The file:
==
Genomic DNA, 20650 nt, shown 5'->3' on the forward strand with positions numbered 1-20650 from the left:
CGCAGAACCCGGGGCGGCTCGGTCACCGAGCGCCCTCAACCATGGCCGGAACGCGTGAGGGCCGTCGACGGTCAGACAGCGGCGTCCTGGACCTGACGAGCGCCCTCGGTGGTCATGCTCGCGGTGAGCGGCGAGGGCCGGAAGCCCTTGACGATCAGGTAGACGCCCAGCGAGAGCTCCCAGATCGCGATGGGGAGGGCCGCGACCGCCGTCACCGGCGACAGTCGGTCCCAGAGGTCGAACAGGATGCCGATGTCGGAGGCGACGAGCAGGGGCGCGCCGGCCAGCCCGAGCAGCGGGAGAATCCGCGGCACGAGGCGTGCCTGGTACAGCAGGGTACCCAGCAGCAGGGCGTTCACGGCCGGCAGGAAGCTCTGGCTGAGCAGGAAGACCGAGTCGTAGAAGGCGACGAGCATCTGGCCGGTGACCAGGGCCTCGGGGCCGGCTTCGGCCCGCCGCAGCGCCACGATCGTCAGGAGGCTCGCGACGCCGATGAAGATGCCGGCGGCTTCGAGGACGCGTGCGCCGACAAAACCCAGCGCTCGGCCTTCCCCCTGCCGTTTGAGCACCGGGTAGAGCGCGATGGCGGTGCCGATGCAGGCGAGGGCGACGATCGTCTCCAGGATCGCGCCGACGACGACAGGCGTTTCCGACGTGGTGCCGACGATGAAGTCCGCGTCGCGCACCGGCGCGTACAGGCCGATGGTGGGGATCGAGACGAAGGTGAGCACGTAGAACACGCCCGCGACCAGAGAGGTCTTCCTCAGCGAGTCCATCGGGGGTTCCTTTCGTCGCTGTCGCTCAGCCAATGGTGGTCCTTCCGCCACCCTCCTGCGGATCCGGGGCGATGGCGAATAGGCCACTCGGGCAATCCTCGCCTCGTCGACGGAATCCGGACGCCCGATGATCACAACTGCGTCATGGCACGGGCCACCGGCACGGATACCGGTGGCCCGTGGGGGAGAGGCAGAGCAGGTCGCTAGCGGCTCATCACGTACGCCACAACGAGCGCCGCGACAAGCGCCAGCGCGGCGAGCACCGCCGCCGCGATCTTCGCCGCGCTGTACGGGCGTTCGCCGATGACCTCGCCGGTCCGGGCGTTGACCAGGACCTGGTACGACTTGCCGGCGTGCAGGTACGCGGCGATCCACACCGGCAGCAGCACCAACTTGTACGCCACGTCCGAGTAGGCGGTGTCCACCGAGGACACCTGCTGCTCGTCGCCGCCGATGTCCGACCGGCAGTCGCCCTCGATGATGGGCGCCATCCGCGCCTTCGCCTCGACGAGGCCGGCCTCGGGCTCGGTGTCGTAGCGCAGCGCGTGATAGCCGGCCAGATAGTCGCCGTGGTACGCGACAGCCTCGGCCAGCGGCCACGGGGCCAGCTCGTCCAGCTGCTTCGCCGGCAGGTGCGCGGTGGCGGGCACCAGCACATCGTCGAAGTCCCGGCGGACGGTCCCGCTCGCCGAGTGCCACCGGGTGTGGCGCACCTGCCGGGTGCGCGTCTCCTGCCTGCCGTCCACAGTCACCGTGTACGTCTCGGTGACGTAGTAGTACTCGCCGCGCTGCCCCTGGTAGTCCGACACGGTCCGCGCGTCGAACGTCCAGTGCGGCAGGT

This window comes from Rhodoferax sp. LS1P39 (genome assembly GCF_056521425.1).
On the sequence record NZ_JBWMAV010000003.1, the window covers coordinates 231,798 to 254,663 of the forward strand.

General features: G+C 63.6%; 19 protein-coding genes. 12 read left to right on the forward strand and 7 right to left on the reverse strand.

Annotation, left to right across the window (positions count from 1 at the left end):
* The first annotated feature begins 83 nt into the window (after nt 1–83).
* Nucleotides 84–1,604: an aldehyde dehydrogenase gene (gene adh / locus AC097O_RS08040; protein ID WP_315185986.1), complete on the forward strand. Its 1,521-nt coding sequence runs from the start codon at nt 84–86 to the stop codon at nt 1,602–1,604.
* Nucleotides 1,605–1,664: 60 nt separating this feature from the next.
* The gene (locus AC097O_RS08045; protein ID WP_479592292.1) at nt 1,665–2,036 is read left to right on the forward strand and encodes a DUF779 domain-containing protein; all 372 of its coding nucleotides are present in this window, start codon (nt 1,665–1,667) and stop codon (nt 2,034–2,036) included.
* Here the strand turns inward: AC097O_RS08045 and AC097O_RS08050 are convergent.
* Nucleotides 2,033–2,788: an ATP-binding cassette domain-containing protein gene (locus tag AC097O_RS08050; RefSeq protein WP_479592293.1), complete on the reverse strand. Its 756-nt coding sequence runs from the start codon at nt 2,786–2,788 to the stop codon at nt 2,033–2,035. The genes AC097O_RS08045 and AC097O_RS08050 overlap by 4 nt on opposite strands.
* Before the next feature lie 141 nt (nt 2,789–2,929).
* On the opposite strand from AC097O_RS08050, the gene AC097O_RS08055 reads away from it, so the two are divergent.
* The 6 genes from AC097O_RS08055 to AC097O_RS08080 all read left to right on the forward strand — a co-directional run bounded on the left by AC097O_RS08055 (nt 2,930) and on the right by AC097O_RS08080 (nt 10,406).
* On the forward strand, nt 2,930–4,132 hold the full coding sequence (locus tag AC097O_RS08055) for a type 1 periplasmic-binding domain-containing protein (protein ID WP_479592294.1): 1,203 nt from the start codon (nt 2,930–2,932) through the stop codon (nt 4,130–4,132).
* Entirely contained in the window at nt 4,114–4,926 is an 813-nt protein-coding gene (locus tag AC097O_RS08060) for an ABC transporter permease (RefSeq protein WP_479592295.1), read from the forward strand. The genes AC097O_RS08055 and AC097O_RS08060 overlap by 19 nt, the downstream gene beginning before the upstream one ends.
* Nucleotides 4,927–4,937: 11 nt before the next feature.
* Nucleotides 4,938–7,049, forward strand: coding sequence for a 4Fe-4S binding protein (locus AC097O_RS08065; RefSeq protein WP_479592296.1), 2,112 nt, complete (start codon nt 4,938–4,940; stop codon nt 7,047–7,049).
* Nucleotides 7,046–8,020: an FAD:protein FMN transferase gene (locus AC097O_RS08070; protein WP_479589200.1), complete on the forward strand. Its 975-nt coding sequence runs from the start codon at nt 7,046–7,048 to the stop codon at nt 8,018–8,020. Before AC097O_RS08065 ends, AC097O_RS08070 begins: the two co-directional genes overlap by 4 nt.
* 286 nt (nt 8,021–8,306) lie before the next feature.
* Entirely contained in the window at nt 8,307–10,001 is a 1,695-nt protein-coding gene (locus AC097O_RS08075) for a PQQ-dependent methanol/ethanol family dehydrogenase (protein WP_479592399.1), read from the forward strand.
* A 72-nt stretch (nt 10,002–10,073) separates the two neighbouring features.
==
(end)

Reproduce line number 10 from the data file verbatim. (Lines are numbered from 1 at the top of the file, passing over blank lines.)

* The gene (locus AC097O_RS08045; protein ID WP_479592292.1) at nt 1,665–2,036 is read left to right on the forward strand and encodes a DUF779 domain-containing protein; all 372 of its coding nucleotides are present in this window, start codon (nt 1,665–1,667) and stop codon (nt 2,034–2,036) included.